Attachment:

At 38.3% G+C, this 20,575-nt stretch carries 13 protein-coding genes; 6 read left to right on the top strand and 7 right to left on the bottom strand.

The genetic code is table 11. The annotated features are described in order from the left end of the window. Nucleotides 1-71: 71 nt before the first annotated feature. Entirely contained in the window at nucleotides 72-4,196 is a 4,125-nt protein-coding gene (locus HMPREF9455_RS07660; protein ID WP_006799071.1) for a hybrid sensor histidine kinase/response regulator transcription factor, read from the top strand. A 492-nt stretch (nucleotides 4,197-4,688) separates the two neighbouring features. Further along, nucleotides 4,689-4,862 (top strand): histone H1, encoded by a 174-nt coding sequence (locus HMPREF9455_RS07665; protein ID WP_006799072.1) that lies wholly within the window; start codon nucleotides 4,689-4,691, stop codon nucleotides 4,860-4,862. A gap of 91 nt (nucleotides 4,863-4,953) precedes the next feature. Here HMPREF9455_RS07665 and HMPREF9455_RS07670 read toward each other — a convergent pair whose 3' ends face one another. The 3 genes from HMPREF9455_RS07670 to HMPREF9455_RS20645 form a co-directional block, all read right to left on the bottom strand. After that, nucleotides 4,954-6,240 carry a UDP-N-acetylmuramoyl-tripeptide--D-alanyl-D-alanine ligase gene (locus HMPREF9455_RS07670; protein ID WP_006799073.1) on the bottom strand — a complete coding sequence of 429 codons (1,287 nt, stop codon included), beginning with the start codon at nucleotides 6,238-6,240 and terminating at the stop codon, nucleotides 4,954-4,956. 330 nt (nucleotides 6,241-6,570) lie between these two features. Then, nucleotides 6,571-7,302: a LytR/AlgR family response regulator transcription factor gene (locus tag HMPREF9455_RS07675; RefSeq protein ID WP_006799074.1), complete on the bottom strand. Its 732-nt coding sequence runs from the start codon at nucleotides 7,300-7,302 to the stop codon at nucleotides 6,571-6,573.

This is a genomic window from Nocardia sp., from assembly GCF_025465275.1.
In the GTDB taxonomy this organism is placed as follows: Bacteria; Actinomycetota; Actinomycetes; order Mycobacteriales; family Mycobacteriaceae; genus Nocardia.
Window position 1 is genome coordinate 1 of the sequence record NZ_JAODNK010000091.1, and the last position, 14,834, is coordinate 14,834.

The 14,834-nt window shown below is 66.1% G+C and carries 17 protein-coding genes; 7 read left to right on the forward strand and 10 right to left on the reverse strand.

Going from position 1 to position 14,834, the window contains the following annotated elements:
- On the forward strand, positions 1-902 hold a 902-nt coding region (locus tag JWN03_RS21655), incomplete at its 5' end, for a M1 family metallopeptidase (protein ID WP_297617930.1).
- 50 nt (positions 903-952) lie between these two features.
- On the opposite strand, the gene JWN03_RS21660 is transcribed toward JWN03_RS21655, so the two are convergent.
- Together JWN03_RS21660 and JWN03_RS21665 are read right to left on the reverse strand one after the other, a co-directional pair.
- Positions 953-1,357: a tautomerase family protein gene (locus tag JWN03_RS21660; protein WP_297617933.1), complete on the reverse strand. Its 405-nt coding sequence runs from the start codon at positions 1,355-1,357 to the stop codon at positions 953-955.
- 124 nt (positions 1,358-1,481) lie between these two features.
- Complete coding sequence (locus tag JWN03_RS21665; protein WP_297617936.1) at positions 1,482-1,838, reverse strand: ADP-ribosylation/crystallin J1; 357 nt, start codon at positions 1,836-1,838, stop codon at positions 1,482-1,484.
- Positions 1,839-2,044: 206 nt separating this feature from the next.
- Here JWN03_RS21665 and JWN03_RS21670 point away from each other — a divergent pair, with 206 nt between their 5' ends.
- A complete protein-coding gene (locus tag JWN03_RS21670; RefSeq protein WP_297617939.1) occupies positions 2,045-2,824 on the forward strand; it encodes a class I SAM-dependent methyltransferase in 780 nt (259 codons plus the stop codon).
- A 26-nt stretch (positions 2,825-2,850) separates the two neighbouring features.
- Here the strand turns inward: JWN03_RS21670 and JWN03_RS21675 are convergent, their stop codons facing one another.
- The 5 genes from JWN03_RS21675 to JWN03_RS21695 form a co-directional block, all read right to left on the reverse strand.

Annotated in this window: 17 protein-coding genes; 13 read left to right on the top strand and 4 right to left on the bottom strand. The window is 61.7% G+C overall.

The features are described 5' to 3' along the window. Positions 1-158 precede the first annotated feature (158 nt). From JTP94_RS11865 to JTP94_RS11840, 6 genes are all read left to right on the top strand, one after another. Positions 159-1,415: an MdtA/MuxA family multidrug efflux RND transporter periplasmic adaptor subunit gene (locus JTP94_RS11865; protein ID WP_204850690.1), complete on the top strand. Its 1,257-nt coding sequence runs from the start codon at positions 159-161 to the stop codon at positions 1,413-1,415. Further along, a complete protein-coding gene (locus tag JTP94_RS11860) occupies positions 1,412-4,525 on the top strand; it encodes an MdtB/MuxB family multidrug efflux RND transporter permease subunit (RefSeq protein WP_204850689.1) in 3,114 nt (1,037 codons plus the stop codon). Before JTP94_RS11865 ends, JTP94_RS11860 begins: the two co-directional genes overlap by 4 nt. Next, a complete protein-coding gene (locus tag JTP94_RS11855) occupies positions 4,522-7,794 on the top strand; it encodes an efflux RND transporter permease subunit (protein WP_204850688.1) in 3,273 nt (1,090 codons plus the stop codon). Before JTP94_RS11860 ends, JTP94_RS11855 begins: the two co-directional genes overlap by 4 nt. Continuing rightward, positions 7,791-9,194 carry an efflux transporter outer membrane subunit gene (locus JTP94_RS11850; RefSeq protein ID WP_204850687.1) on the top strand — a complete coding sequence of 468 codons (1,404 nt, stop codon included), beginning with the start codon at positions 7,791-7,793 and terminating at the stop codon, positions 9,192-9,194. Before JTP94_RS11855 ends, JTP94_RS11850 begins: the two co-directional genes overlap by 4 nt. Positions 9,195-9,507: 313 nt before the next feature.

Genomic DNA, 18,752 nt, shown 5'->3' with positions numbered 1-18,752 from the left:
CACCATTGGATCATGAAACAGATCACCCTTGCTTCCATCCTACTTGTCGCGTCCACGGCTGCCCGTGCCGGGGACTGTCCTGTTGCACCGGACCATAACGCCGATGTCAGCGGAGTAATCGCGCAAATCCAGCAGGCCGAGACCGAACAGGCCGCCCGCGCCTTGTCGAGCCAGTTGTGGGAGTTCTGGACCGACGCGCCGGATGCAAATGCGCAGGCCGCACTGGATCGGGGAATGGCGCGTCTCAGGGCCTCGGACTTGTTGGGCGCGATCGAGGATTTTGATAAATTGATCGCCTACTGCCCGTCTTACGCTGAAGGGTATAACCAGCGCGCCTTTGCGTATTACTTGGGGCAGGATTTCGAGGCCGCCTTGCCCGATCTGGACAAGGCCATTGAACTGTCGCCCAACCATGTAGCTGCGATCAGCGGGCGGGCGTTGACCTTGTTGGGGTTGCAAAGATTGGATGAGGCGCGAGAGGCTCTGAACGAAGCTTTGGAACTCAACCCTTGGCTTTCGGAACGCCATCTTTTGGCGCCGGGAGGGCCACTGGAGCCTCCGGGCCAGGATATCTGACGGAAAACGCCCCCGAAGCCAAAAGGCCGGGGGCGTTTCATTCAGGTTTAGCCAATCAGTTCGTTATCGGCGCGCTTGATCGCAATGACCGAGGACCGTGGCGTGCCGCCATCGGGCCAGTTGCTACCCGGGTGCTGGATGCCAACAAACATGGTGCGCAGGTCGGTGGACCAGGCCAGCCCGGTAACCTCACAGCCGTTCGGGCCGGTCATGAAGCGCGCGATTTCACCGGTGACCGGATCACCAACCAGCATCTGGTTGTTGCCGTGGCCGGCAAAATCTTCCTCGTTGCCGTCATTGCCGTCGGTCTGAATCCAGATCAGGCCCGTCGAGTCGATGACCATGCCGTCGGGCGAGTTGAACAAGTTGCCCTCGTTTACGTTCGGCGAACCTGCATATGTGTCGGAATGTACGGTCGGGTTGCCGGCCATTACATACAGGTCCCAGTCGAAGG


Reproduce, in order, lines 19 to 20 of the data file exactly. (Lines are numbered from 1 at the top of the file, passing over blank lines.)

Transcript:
- Here the strand turns inward: JWN03_RS21670 and JWN03_RS21675 are convergent, their stop codons facing one another.
- The 5 genes from JWN03_RS21675 to JWN03_RS21695 form a co-directional block, all read right to left on the reverse strand.